The Art of Training

479_lgAmateur MMA fighter Cassidee Moser explains her average training day, what you should do while training, and why herself and other women should keep doing the sport they love.

It’s five-thirty PM when I pull into the gym parking lot. I shut off my car, sigh, and get out, unloading an overstuffed gym bag and slinging it over my shoulder.

From that point on is a collection of thoughts from my stream of consciousness as I prepare myself for the night ahead of me.

Check in. Change into shorts. Fix hair. Step onto mat. Timer dings. Jump rope. Round ends. On Thai pads, jab, cross, hook, rear kick. Hands up. On your toes. Turn hip. Round ends. New combination. Line up. Bow out. Change into Gi. Warm up. Watch demonstration. Drill guard pass. Start rolling. Side mount, full mount. Shift weight. Gi choke. Tap out. Round ends. Shake hands. Back to locker room. Change. Sit down. Breathe.

According to the Merriam-Webster online dictionary, the definition of the verb to train is to form by instruction, discipline, or drill.

The reasons we train are as varied as the practitioners themselves. Self defense, fitness, confidence, competition, etc. And, all of these goals can be met with the help of any discipline of the martial arts.

But there is something different about MMA gyms; a completely different informal camaraderie exists within that area, one that the karate masters of old would most likely have spit on.

As fighter Jason “Mayhem” Miller writes, “Gyms have an unusual family feel to them, with everyone working to help each other as well as himself, a symbiotic relationship rarely found in any other kind of workplace.”

So what is it that drives us to train? Why do we subject ourselves to bodily abuse 2 ½ hours a night, three nights a week?

The answer lies in what we gain.

From the Accountant Jiu Jitsu ace to the UFC-fanboy high-school kid, the fitness divas to the MMA fighters, we all have something in common; as practitioners, we engage ourselves in a perpetual state of improvement, striving to learn and only get better at the sport we love.

But what makes for a good training session? What key elements can we look to as we seek to maximize our mat time?

A good training session has a million key components, but certainly the top five could be considered the following:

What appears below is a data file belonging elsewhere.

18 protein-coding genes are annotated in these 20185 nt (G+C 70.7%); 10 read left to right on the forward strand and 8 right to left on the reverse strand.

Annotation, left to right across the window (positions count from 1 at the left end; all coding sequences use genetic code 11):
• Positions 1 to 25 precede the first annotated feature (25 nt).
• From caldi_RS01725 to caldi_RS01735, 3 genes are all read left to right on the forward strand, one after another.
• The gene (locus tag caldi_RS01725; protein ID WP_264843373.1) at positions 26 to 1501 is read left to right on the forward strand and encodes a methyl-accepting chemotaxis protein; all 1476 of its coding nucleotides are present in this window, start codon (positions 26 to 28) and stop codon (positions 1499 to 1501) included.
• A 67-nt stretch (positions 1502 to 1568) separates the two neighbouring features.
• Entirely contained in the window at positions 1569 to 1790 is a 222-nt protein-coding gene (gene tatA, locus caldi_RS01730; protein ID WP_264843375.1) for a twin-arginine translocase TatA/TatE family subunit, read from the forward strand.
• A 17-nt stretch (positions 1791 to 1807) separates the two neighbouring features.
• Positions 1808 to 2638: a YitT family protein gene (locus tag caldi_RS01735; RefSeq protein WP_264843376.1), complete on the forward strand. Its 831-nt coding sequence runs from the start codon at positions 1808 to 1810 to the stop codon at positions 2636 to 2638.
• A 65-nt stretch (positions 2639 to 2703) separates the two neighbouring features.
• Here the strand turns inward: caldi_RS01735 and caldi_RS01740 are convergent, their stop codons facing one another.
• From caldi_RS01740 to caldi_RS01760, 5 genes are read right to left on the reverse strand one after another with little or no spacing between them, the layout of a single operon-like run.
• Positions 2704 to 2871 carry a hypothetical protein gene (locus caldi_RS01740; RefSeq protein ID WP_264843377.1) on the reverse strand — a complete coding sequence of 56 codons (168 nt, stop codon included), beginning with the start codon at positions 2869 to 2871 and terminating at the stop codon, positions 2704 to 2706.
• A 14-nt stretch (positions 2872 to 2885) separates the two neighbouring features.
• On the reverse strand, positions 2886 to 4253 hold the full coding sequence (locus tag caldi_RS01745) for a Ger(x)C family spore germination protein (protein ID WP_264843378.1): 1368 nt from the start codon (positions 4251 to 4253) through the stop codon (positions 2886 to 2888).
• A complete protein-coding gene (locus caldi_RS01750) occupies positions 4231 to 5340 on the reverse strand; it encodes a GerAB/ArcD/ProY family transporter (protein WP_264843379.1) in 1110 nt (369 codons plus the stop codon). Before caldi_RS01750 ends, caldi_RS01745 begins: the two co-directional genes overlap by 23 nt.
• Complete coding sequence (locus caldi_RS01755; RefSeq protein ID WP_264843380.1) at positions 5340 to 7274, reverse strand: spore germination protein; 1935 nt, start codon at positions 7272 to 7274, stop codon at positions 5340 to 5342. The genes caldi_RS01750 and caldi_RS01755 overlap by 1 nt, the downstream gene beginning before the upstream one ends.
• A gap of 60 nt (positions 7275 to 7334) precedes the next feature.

Consistency

It’s a pretty simple concept to grasp; if you want to get better, you need to spend time on the mat. The more you’re out there, the more you’re learning, the better you get. As Tal Williams of Elite Mixed Martial Arts writes in his article “The Way to Train-Jiu Jitsu Idealism”, “Sure, you will get better going 1 or 2 days a week, but your progress will be similar to the evolution of man. You will be the homo habilis of jiu jitsu. The people who train there 7 days a week will be the ubermensch.”

Attitude

Everybody’s seen the dorky “Attitude is Everything” poster tacked to the wall of their fourth grade classrooms. But there may be more to this cliché when we apply it to everything. Walking onto the mat with a positive attitude allows us to come to class with the barriers down and the floodgates open to receive knowledge. BJJ master Ricardo de la Riva says of attitude, “The idea is to arrive with an open mind and to practice with pleasure, and not to simply want to win in the training.”

Set Goals

Whether it’s mastering a stacking guard pass or a Thai rear kick, setting goals is imperative to improving your game as an athlete. Ze Mario Sperry, Brazilian Top Team black belt shares some of his wisdom in goal-setting: “The ideal is that the fighter define what he wants. Afterwards, find ways to get there, reckoning the time necessary to reach it.”

Conditioning

Not enough can be said of how critical conditioning is. In order to be successful at the gym, you have to maintain a small amount of conditioning outside of class other than laps from the couch to the fridge. Get on a treadmill. Do some sport-specific strength training. The better shape you’re in, the longer you’ll be able to train, and, as a bonus, the better you’ll be able to execute techniques.

Drilling & Application

Repetition is the mother of memorization. Especially in the fighting arts, the masters remind us that five or six repetitions in class will not be enough to engage muscle memory. Get a training partner and drill moves during open mat time. Likewise, all drilling with no real-life application, such as sparring, will never allow you to learn how the moves work in real time. Balance both out, and you’ll find yourself on the right track.

As I breathe, my stream of consciousness gradually builds up into more cognitive thought. I pack up my things and head out of the gym, saying goodbye to coaches and training partners. I walk out the door, reminded of an anonymous quote I once heard; “Obsessed is just a word the lazy use to describe the dedicated”.

Training is my obsession. It’s why I get up everyday. And as I get back into my car, I know I’m not alone. Of everyone in the gym that night, all going back to their various lives and homes, we all feel the same strange euphoria after a good night of training.

And that’s a feeling we all can appreciate.

Leave a reply

Your email address will not be published. Required fields are marked *

*

three × 5 =

© 2014 Fighter Girls.  All Rights Reserved.

Fighter girls®

Fightergirls.com®

Forgot your details?